2021 National Perennial of the Year

Photo by: Proven Winners

'Cat's Meow’ Buy now from Proven Winners
Nepeta ×faassenii




17 to 20 inches tall, 24 to 36 inches wide

Dense and colorful flowers cover this catmint from early summer until fall. Its strong growth does not flop and grows to a broad mound throughout the growing season.

Photo by: Walters Gardens Inc.

‘Walker's Low’
Nepeta racemosa




2 to 2½ feet tall, 2½ to 3 feet wide

Don’t let the name fool you. This lovely cultivar, dubbed after the garden in Ireland where it originated, bears upright plumes of lavender-blue flowers nearly a foot long. It blooms profusely for months on end, from late spring through midsummer. Named the 2007 Perennial Plant of the Year by the Perennial Plant Association.

Photo by: Sandy Pruden / Millette Photomedia

Junior Walker™
Nepeta ×faassenii




16 to 18 inches tall, 2 to 3 feet wide

This compact version of ‘Walker’s Low’ is covered from May to September with bright lavender flowers, held in dense clusters above attractive mounds of blue-green foliage. Selected as one of Colorado State University's Top Perennial Performers for the 2013 season, praised for its vigor, floriferous habit, and sterling performance as a groundcover.

Photo by: Universal Images Group North America LLC / DeAgostini / Alamy Stock Photo

'Blue Wonder'
Nepeta racemosa




9 to 12 inches tall, 12 to 18 inches wide

Brimming over with royal blue flowers from late spring to early fall, this charming dwarf variety is just the right stature for edging flower beds and walkways or for use as a long-blooming groundcover. Selected as a Plant of Merit by the Missouri Botanical Garden for its outstanding quality and dependable performance.

Photo by: Walters Gardens Inc.

‘Purrsian Blue’
Nepeta ×faassenii




14 to 18 inches tall, 18 to 30 inches wide

A striking combination of periwinkle blue flowers enshrouded in dark purple calyces create an impressive show from late spring until the first frost. Will nearly double in breadth (to over 2 feet across) the second season after planting, quickly filling in your garden’s bare spots.

Photo by: John Richmond / Alamy Stock Photo

‘Six Hills Giant’
Nepeta hybrid




2 to 3 feet tall, 3 to 4 feet wide

Growing up to 3 feet tall and 4 feet wide, this is one of the largest cultivars and easily one of the showiest. From late spring onward, masses of fragrant two-lipped lavender-blue flowers tower above the dense gray-green foliage, creating an eye-catching display for the middle or back of sunny garden beds.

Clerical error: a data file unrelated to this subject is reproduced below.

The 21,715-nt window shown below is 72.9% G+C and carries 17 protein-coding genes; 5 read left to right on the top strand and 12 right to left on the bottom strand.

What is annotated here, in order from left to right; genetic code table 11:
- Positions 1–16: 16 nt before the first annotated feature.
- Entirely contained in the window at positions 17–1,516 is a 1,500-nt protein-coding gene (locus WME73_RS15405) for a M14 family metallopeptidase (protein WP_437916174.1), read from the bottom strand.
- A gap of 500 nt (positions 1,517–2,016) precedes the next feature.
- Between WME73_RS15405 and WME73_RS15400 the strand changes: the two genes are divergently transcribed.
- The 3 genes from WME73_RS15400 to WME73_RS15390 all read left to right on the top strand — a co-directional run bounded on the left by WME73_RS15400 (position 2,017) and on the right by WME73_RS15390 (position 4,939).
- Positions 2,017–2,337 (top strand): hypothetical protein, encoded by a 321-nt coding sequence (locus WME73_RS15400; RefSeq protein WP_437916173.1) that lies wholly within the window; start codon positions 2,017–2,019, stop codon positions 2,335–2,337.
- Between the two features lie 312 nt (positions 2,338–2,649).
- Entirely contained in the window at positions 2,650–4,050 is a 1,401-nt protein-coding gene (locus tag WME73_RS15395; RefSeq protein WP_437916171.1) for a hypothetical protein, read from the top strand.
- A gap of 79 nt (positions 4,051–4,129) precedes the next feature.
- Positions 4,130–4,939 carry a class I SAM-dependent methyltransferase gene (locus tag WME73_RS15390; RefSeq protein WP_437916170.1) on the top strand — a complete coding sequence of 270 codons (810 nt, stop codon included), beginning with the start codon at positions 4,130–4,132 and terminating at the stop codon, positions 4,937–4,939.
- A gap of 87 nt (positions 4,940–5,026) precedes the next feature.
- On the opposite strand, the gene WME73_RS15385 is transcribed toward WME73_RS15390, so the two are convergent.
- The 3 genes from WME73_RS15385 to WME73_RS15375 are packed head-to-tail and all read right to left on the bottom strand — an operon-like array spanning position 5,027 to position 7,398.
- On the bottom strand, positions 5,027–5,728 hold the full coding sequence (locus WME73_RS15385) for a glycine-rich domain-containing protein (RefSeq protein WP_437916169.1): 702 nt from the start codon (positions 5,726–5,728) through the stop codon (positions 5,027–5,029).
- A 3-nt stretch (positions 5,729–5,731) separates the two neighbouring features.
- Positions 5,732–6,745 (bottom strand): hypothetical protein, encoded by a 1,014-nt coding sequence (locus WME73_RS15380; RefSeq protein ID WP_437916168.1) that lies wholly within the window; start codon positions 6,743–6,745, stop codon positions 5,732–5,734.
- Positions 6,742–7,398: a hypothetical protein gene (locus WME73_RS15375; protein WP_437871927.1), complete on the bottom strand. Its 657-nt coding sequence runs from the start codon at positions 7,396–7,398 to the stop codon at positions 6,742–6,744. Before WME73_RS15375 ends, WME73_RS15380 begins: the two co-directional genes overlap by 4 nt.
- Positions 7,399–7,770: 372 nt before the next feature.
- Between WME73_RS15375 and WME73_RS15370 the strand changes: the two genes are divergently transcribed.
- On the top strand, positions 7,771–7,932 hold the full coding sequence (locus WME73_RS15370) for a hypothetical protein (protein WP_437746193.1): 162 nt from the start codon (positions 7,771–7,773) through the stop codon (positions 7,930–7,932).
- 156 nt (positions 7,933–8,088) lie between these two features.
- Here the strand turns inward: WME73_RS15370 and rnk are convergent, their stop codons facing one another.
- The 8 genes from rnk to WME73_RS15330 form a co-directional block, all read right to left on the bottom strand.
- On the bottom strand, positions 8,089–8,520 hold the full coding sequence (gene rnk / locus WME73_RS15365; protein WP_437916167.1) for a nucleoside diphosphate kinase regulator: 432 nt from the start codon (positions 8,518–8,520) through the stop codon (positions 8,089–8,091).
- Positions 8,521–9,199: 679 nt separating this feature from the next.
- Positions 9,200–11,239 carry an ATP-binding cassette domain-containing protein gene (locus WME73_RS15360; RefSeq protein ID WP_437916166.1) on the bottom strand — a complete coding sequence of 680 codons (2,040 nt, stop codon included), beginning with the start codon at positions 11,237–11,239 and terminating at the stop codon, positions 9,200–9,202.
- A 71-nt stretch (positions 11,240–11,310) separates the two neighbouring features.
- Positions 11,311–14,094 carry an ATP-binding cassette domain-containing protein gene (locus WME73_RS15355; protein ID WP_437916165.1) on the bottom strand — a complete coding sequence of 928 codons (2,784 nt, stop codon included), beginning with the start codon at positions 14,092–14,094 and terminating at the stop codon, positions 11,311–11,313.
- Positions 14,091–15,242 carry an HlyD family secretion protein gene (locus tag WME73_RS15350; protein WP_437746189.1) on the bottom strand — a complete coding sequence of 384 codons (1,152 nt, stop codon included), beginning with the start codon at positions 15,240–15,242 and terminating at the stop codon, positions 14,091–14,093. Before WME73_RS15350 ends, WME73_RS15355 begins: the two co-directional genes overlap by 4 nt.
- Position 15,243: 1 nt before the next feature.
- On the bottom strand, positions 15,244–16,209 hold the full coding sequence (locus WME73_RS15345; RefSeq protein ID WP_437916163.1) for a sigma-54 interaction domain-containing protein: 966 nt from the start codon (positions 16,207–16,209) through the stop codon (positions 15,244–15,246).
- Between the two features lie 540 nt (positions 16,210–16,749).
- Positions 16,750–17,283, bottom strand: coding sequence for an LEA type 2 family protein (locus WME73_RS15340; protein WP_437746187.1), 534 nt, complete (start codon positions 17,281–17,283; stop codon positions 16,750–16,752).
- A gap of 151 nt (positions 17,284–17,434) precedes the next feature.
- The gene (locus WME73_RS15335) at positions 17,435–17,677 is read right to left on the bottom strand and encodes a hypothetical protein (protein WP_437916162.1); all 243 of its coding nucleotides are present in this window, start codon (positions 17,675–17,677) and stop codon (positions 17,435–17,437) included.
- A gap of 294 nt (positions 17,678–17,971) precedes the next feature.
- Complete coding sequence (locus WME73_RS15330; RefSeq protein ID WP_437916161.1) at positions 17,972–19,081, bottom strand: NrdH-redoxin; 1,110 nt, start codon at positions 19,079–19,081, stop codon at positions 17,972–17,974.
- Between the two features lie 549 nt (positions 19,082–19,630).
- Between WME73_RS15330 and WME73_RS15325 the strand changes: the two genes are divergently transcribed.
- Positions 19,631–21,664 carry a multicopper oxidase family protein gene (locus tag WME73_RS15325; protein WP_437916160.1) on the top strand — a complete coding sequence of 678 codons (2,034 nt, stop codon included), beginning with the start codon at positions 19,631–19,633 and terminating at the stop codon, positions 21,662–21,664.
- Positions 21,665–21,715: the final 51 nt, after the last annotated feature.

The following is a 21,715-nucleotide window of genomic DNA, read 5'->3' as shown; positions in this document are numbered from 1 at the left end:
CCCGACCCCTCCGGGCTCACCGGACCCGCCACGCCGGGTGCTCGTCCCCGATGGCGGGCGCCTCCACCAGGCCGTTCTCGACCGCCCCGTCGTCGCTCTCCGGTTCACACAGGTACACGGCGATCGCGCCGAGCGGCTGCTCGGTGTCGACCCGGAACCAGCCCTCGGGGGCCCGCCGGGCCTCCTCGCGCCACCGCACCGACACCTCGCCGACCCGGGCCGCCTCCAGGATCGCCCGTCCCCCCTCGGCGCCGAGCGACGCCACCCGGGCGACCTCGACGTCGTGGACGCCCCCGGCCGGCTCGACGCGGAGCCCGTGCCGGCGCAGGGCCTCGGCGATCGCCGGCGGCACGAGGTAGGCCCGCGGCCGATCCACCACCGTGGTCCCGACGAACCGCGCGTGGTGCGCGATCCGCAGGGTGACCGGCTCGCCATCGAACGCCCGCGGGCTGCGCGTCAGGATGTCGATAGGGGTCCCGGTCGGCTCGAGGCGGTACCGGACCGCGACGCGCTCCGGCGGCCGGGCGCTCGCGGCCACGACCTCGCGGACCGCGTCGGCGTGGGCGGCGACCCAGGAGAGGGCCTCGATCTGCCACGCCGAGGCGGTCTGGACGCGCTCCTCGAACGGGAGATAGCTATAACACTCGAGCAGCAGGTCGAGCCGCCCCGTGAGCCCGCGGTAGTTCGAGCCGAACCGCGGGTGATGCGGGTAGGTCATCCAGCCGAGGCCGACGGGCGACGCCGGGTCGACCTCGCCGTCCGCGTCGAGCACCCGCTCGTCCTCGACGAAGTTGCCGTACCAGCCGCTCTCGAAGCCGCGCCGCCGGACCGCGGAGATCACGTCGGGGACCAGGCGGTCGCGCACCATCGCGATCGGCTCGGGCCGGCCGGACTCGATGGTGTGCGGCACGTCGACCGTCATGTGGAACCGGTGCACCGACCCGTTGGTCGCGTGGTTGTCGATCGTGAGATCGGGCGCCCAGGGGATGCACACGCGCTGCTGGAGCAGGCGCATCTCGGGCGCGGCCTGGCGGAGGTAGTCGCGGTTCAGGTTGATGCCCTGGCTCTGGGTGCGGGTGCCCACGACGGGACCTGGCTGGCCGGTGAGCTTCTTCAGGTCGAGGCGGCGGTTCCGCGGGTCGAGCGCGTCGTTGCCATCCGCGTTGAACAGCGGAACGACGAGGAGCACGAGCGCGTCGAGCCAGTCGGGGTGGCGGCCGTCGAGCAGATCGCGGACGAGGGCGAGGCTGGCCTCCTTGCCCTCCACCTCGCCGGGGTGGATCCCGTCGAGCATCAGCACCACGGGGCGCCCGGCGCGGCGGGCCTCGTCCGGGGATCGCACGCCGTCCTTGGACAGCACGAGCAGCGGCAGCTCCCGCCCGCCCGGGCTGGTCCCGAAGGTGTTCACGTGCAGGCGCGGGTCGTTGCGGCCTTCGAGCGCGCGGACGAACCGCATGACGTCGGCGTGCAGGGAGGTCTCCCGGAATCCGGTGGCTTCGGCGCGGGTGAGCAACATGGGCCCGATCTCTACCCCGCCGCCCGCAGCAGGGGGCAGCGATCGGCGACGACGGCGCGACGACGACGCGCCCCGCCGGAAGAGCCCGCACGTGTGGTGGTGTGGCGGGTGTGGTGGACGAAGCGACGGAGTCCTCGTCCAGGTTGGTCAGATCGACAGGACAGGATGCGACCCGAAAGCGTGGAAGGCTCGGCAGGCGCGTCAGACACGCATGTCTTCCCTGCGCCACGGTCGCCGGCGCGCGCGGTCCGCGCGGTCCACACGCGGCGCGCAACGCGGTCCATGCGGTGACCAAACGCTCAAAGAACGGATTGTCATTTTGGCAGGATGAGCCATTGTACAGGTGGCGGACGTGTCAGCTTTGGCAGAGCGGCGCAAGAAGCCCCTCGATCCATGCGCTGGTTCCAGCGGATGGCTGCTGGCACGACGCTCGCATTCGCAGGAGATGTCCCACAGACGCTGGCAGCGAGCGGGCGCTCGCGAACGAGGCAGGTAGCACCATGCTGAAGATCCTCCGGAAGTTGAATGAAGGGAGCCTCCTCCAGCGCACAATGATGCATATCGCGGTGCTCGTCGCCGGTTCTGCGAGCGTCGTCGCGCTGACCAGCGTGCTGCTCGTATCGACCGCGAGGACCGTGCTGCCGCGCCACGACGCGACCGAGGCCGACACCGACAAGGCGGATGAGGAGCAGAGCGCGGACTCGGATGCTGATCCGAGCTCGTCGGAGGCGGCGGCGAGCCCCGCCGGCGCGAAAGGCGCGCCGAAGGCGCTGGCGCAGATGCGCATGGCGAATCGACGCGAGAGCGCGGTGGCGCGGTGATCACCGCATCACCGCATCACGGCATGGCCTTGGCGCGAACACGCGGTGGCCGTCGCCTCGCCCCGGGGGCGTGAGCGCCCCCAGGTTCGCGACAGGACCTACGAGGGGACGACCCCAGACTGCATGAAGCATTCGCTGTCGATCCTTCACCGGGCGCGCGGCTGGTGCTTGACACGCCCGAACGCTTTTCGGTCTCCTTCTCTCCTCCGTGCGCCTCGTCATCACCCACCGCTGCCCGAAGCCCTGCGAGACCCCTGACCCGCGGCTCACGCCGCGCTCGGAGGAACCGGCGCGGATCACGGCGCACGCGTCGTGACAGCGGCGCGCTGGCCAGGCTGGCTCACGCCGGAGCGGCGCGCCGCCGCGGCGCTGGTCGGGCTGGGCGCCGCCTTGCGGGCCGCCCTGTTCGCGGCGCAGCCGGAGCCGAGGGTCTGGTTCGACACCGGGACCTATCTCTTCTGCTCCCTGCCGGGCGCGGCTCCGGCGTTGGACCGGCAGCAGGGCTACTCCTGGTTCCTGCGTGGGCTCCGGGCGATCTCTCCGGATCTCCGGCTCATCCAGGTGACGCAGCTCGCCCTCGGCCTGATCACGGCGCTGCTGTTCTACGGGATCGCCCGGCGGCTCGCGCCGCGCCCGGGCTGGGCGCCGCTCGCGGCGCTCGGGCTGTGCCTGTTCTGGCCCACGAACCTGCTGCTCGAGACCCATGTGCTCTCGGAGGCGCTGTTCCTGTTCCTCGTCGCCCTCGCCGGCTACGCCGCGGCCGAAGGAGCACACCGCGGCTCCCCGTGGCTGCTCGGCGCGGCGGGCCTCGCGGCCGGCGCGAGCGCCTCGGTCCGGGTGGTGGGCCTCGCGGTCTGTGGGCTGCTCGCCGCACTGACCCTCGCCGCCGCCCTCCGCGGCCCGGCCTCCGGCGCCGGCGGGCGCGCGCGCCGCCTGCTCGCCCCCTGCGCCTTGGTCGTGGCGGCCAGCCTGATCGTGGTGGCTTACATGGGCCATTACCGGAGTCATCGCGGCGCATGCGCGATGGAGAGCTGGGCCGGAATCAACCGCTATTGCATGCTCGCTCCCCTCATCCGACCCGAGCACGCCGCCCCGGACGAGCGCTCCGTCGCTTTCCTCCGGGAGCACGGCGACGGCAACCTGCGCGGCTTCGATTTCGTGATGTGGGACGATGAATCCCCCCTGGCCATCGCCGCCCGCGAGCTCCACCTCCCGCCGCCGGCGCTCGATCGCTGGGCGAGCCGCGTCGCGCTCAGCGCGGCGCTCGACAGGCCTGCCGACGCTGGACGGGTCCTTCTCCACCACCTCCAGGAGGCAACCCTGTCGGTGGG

Photo by: Holmes Garden Photos / Alamy Stock Photo

Nepeta ×faassenii




10 to 12 inches tall, 18 to 24 inches wide

Offering a change of pace from the typical blue and lavender tones, this cultivar is blanketed by delicately scented snow white flowers from late spring to early fall. Forms a neat low-growing mound that is perfect for the front of the border or edging a pathway. It also looks gorgeous when intermingled with its purple-hued counterparts.

Photo by: wasilisa / Shutterstock

Nepeta cataria




2 to 3 feet tall and wide

This true catnip is easily grown full sun to part shade, in average, well-drained soils. Catnip is extremely drought tolerant, but prefers some afternoon shade in hotter, southern climates. White with purple spotted flowers bloom in clusters at the end of stems from late spring into summer. Its leaves have been used for many years as a medicinal herb and is loved by housecats. Catnip also acts as a repellent for many garden pests including aphids and squash bugs. It can get out of hand in some areas, see more information on where this species is considered invasive.

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Garden uses:

Butterfly gardens, borders, herb gardens, mass plantings, groundcovers, rock gardens, and as an edging plant along walkways. Can also be used as a substitute for lavender, since they share a similar color palette.

Good companions:

Catmint’s cool-toned foliage and flowers blend well with most other colors, particularly reds, deeper purple tones, pinks and yellows. Red roses and catmint are a classic combination, but equally attractive red-flowered companions include Veronica spicata 'Red Fox', Monarda didyma 'Pardon My Cerise', and red valerian (Centranthus ruber). In the purple color spectrum, try pairing catmint with ‘Purple Ruffles’ basil, drumstick alliums and purple coral bells, such as Heuchera Dolce® 'Wildberry'. Just about any yellow-flowering plant looks good alongside catmint, but those sharing similar growing requirements and bloom times include Coreopsis grandiflora ‘Early Sunrise’, Achillea ‘Moonshine’ yarrow, and yellow daylilies, such as Hemerocallis ‘Stella de Oro’.

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Last updated: 10/5/2021